TRADITIONAL LAND USE
We depend on the land, and we want to make sure that future generations of all Albertans can enjoy its beauty and bounty.
For hundreds of years, right up until
the 1970’s, the Aseniwuche Winewak
“Rocky Mountain People” made their
homes and livelihood in a vast area
known as our traditional use area.
The heartland of our traditional use
area is the foothills of the Rocky
Mountains, known for its beauty,
wealth of resources and temperate
climate. The people moved about
according to both their needs and
In winter, the people broke up into
small family groups to hunt and trap.
In spring, many of the Aboriginal
people would gather at their favorite
camping places such as Jarvis Lake
with other Aboriginal families.
Summer was time to travel, visit, gather medicines, raise cattle, break horses and cut hay. Sometimes, several families would gather for the summer at a particular spot such as Muskeg River. Some Grande Cache families even went west, over the mountains, to get horses, salmon and berries.
Fall was the season for hunting, gathering, guiding as well as stocking the cabins and caches for the winter trapping season. For the purposes of survival and economic benefit, the families moved about our traditional use area and made the most of a bountiful land.
Our lands are held communally, not by individuals, so it cannot be used as equity. Yet, if we do not hold the land communally it reverts back automatically to the Province.
Our current land holdings are a
remnant of our Traditional Lands.
The land holding agreements that
exist today are unique in Alberta,
possibly in Canada. When the Town
of Grande Cache was built, our
People did not have clear
Constitutional Status. The Province
simply described the People as
“Original Native Settlers,” and
organized us into four Cooperative
Associations and two Enterprises to
hold seven small parcels of land.
The six Aboriginal communities in
the Grande Cache area are: Muskeg
Seepe Cooperative, Susa Creek
Cooperative, Grande Cache Lake
Enterprise (Kamisak Development), Victor Lake Cooperative, Joachim Enterprise, and Wanyandie Flats Cooperative (East and West). The seven parcels together total 4150 acres.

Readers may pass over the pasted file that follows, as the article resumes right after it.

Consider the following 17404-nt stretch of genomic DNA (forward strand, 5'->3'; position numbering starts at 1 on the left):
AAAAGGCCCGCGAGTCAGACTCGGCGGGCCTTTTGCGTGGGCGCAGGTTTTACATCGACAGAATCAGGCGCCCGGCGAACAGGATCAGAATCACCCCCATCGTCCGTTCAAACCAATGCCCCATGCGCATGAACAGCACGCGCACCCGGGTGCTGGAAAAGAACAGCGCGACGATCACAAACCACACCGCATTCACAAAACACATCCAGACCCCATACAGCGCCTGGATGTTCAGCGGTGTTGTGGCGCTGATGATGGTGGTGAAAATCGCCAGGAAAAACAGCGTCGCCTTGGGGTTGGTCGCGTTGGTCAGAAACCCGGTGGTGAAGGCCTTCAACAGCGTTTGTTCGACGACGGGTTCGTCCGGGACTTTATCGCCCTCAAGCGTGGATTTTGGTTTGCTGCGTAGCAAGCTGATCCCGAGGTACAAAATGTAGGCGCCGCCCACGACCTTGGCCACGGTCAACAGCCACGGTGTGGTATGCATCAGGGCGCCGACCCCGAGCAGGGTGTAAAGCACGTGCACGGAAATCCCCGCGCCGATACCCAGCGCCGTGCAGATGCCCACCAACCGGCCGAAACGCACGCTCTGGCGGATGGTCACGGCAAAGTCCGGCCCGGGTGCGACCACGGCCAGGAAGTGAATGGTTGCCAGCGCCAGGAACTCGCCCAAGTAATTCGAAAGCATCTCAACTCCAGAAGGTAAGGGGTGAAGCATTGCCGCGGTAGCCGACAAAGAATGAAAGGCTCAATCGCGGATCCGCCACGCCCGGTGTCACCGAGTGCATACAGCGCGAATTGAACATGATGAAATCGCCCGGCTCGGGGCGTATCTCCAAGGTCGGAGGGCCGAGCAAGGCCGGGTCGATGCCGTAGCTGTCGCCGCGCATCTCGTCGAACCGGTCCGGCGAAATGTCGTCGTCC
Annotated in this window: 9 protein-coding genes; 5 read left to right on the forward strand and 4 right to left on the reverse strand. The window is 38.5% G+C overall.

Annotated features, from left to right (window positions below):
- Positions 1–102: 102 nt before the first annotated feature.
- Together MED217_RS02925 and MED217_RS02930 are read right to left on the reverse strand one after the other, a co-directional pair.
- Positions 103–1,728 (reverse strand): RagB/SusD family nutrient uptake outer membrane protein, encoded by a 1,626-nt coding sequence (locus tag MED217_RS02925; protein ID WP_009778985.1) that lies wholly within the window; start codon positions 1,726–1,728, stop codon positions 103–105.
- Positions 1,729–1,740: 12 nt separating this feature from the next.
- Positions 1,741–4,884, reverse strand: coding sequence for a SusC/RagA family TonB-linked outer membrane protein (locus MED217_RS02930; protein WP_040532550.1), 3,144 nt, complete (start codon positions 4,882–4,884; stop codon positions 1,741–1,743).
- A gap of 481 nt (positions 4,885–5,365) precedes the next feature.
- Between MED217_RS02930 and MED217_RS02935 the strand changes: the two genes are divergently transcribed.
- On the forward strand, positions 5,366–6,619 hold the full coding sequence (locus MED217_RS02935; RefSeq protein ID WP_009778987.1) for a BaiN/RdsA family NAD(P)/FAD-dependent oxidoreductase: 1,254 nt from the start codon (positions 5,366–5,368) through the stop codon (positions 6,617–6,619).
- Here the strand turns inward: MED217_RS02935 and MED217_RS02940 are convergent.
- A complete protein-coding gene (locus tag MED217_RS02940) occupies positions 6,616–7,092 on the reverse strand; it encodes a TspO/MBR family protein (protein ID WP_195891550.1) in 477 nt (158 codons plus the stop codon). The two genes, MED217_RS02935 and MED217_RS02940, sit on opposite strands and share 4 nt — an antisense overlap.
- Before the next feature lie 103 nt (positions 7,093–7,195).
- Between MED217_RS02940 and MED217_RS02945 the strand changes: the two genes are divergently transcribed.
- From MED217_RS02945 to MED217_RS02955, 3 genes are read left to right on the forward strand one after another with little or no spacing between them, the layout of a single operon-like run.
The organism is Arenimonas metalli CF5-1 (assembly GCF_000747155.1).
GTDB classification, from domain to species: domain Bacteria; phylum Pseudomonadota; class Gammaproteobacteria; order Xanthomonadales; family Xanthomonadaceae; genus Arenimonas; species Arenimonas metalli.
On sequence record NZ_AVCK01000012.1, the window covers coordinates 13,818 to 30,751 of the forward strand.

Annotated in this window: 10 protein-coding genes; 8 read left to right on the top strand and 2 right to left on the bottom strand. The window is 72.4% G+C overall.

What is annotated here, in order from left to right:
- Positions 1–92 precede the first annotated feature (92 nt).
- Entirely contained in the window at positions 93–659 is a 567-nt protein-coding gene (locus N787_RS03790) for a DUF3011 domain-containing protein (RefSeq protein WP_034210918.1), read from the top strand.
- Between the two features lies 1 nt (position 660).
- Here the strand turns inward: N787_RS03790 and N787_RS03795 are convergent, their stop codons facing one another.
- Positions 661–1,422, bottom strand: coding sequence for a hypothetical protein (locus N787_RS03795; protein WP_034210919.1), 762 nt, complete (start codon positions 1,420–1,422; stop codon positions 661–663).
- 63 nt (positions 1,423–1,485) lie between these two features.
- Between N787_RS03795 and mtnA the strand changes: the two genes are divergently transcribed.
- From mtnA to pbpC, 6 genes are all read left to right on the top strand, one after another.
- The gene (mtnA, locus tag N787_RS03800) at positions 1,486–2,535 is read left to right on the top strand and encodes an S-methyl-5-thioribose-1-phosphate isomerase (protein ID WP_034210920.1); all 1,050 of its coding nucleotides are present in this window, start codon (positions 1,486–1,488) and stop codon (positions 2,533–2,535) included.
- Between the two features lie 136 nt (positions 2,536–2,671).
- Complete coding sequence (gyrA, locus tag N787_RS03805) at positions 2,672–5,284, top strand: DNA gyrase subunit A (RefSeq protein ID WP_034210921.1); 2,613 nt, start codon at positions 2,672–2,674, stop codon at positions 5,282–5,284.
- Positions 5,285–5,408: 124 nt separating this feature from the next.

The land is held communally by members with either an elected Board of Directors or Managing Director. Each Cooperative and Enterprise holds a fee simple title to the parcels of land and has the legal authority to manage its own affairs. The land arrangements unusual structure has resulted in many of the problems we face today. In a modern economy, wealth is tied to equity, usually in the form of personal property. However, our lands are held communally, not by individuals, so it cannot be used as equity. Yet, if we do not hold the land communally it reverts back automatically to the Province, putting our claim to the land in immediate peril.
AWN has developed an integrated approach for the ongoing collection and preservation of our history and traditional knowledge.
Traditional Land Use & Occupancy Study (TLUOS)
Traditional Land Use and Occupancy Study was launched in 1998 to preserve our heritage and build capacity for consultation. The study identifies traditional uses, sites and areas occupied and used by the Rocky Mountain People over time. The oral history of our elders and community members is documented in interviews, mapping sessions, and site visits. Information is collected about trails, campsites, cabins, burial sites, ceremonial and spiritual areas, gathering and hunting areas, and more. Data is used to map historical, current and future use of the land. Spatial information is utilized as a platform for electronic referral for industry consultation. Baseline maps were created with several hundred significant sites and areas identified by Elders and community members. Sites are ground-truthed and global satellite positioning equipment is used to pinpoint the locations.
The study is ongoing, and includes historical and current information and reasonable assumptions for the future. Financial support for the Traditional Land Use Study came from government, oil and gas, mining, and forestry industries. However the Aseniwuche Winewak Nation and Aseniwuche Development Corporation (a commercial company operated by the Aseniwuche Winewak Nation) remain the major sponsors of the project.